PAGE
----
Peptide Receptors as Targets for PET/SPECT Radiopharmaceuticals: A Breast Cancer Tissue Microarray Study
Gulisa Turashvili, Ozge Goktepe, Steven McKinney, Samuel Aparicio, Brigitte Guerin, Francois Benard. BC Cancer Research Centre, Vancouver, BC, Canada; Queen's University and Kingston General Hospital, Kingston, ON, Canada; Université de Sherbrooke, Sherbrooke, QC, Canada
Background: Peptides are short polymers of amino acids linked by peptide bonds. Peptide receptors have been shown to be overexpressed in breast cancer, and may represent targets for imaging and therapy with radiolabeled peptides. We set out to assess the frequency of peptide receptor overexpression in breast cancer, and associations with clinical and other biomarker variables.
Design: A tissue microarray was constructed from 406 cases of breast cancer, and expression of peptide receptors (BDKRB1, GRPR, NPY1R, SSTR2) was evaluated using immunohistochemistry. Median follow-up was 6.6 years. Outcome data was available in 335 cases. Clinical covariate and biomarker associations were assessed using contingency tables, and Pearson's χ2 or Fisher's exact test. Survival associations were assessed using Kaplan-Meier plots, logrank and Breslow tests, and Cox proportional hazards regression analysis.
Results: BDKRB1 was expressed in 221/291 (76%), GRPR in 219/292 (75%), NPY1R in 80/313 (26%), and SSTR2 in 300/302 (99.3%) cases. SSTR2 had no prognostic value and showed no association with any of the clinical or biomarker variables. Univariable survival analysis showed that BDKRB1, GRPR and NPY1R-negative cases had poorer overall and disease-specific survival than positive cases. Multivariable models consisting of peptide receptor scores and clinical variables showed suggestive evidence of independent prognostic value for peptide receptors. BDKRB1 and NPY1R were positively associated with ER and Bcl-2, negatively associated with histologic grade and EGFR, and associated with systemic therapy. BDKRB1 and GRPR were negatively associated with EZH2, a biomarker of poor prognosis. BDKRB1 was positively associated with NPY1R and GRPR and negatively associated with clinical T stage and EZH2. NP1YR was associated with HER2. GRPR was negatively associated with lymphovascular invasion, node status, tumor size, clinical and pathological T stage, and associated with histologic type of tumor and pathological N stage. All three peptide receptors were negatively associated with Ki-67 and showed higher expression in the luminal subtype of breast cancer.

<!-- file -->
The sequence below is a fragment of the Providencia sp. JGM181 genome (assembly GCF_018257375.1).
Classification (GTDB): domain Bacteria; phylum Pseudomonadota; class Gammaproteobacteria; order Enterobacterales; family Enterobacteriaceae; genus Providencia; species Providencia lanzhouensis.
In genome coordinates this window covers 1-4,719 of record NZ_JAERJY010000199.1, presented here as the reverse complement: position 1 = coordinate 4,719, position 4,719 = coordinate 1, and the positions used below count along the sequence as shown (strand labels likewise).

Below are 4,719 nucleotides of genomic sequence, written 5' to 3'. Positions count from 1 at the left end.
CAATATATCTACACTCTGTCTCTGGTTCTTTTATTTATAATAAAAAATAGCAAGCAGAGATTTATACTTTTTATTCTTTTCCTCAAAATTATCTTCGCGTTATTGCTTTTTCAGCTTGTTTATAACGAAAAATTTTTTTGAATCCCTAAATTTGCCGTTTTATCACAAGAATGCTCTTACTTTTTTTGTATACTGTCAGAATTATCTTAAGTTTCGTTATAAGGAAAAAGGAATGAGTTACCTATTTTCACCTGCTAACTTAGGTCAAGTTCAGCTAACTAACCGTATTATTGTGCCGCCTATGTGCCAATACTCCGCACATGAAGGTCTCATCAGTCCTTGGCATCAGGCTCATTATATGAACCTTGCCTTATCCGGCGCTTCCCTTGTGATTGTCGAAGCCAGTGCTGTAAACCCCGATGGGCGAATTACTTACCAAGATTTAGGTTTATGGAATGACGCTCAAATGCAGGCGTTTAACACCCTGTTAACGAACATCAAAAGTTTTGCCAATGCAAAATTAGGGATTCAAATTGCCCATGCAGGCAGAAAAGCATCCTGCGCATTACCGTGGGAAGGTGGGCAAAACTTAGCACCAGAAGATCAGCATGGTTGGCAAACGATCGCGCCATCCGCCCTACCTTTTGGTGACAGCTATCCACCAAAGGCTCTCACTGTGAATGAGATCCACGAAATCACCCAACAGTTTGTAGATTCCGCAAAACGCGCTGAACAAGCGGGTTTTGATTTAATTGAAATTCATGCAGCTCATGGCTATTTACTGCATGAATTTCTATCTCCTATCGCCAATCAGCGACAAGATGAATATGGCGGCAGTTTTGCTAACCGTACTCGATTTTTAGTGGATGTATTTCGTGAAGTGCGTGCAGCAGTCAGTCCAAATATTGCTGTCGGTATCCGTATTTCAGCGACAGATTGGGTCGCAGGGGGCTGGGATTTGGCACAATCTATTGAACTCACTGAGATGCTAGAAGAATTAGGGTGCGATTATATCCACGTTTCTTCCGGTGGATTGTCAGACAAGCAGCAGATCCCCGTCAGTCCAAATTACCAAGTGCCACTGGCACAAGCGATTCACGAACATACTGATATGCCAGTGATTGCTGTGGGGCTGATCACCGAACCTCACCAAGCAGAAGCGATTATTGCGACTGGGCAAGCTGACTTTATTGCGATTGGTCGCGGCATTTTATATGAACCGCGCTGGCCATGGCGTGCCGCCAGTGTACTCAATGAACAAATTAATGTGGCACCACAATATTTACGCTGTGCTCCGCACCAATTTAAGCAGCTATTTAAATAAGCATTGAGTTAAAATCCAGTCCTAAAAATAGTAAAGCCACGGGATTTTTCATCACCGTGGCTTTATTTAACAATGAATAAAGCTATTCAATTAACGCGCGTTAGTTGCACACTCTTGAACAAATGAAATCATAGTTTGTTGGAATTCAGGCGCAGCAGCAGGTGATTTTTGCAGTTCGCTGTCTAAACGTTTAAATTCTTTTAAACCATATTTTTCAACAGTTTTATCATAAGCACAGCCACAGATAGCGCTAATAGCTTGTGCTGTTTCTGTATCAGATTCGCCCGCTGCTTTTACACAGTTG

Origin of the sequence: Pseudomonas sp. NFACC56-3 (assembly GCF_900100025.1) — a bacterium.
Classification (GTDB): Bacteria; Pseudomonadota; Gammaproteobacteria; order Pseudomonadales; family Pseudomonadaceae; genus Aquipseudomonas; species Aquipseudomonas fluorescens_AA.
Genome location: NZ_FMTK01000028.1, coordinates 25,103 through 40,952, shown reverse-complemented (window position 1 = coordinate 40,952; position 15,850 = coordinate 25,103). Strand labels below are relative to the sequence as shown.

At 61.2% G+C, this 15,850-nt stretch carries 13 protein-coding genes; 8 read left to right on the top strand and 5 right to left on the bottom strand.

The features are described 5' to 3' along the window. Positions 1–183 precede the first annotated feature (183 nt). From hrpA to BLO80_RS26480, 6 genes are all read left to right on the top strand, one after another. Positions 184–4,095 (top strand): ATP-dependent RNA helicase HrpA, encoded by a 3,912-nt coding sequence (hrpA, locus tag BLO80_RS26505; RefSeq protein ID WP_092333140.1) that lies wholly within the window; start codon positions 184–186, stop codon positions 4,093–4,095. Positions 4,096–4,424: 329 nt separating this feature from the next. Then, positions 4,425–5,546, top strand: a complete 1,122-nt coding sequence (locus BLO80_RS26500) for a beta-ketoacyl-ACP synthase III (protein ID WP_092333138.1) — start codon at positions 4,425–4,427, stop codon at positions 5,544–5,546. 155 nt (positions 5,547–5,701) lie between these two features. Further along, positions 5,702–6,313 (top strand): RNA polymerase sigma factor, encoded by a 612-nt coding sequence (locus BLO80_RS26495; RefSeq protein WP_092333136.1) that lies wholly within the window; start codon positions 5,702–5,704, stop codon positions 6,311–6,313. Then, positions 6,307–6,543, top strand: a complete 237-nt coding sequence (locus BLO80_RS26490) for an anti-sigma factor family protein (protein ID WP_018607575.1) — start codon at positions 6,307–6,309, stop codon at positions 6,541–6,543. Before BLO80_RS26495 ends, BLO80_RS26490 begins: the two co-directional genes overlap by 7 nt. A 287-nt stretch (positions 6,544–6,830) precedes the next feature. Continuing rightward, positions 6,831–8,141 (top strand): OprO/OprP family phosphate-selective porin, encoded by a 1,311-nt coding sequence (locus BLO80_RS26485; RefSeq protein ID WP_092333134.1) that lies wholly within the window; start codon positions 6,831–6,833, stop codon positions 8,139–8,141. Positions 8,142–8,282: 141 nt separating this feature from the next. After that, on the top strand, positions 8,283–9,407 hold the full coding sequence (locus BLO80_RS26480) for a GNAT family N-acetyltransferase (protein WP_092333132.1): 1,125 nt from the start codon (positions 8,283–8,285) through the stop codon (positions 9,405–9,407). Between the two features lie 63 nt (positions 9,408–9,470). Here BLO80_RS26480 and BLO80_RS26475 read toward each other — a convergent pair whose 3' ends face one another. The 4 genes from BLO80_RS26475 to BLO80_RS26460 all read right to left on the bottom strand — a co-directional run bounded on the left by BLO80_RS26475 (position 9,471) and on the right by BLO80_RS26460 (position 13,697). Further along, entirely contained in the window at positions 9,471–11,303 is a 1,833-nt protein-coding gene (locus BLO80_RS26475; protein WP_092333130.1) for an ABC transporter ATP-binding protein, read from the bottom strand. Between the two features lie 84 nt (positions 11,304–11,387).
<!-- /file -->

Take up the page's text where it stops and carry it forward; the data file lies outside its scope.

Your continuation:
Conclusions: Peptide receptors are expressed in a high proportion of breast cancer cases and some have prognostic value. This suggests that radiolabeled peptides targeting these receptors could be valuable agents for breast cancer diagnosis and therapy.
Wednesday, March 21, 2012 9:30 AM
Poster Session V # 26, Wednesday Morning